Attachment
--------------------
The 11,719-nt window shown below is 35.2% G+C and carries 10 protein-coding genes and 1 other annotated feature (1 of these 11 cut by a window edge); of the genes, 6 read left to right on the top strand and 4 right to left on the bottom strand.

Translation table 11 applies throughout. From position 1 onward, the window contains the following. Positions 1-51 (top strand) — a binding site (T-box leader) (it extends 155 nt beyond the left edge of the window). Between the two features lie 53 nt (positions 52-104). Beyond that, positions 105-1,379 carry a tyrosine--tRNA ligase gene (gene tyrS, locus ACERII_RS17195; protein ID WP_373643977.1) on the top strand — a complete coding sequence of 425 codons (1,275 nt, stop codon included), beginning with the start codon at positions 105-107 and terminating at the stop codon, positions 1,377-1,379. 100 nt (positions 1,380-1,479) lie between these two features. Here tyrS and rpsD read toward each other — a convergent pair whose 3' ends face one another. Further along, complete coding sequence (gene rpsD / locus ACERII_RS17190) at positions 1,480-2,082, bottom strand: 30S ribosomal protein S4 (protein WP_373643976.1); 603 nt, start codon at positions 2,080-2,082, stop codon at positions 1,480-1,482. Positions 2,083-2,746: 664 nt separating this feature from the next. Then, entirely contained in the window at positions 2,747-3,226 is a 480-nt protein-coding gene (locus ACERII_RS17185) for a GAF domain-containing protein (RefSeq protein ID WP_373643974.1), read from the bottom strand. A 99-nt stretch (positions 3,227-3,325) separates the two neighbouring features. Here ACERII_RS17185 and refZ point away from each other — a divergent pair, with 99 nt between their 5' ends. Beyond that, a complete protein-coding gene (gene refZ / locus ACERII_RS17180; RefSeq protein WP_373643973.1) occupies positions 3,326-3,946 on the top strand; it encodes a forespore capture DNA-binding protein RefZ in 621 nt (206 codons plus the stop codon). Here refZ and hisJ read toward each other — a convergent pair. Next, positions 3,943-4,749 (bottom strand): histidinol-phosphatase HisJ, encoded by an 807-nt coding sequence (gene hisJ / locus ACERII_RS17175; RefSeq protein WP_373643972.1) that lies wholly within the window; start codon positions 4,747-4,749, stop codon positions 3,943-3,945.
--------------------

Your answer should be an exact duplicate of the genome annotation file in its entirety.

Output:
The 11,719-nt window shown below is 35.2% G+C and carries 10 protein-coding genes and 1 other annotated feature (1 of these 11 cut by a window edge); of the genes, 6 read left to right on the top strand and 4 right to left on the bottom strand.

Translation table 11 applies throughout. From position 1 onward, the window contains the following. Positions 1-51 (top strand) — a binding site (T-box leader) (it extends 155 nt beyond the left edge of the window). Between the two features lie 53 nt (positions 52-104). Beyond that, positions 105-1,379 carry a tyrosine--tRNA ligase gene (gene tyrS, locus ACERII_RS17195; protein ID WP_373643977.1) on the top strand — a complete coding sequence of 425 codons (1,275 nt, stop codon included), beginning with the start codon at positions 105-107 and terminating at the stop codon, positions 1,377-1,379. 100 nt (positions 1,380-1,479) lie between these two features. Here tyrS and rpsD read toward each other — a convergent pair whose 3' ends face one another. Further along, complete coding sequence (gene rpsD / locus ACERII_RS17190) at positions 1,480-2,082, bottom strand: 30S ribosomal protein S4 (protein WP_373643976.1); 603 nt, start codon at positions 2,080-2,082, stop codon at positions 1,480-1,482. Positions 2,083-2,746: 664 nt separating this feature from the next. Then, entirely contained in the window at positions 2,747-3,226 is a 480-nt protein-coding gene (locus ACERII_RS17185) for a GAF domain-containing protein (RefSeq protein ID WP_373643974.1), read from the bottom strand. A 99-nt stretch (positions 3,227-3,325) separates the two neighbouring features. Here ACERII_RS17185 and refZ point away from each other — a divergent pair, with 99 nt between their 5' ends. Beyond that, a complete protein-coding gene (gene refZ / locus ACERII_RS17180; RefSeq protein WP_373643973.1) occupies positions 3,326-3,946 on the top strand; it encodes a forespore capture DNA-binding protein RefZ in 621 nt (206 codons plus the stop codon). Here refZ and hisJ read toward each other — a convergent pair. Next, positions 3,943-4,749 (bottom strand): histidinol-phosphatase HisJ, encoded by an 807-nt coding sequence (gene hisJ / locus ACERII_RS17175; RefSeq protein WP_373643972.1) that lies wholly within the window; start codon positions 4,747-4,749, stop codon positions 3,943-3,945.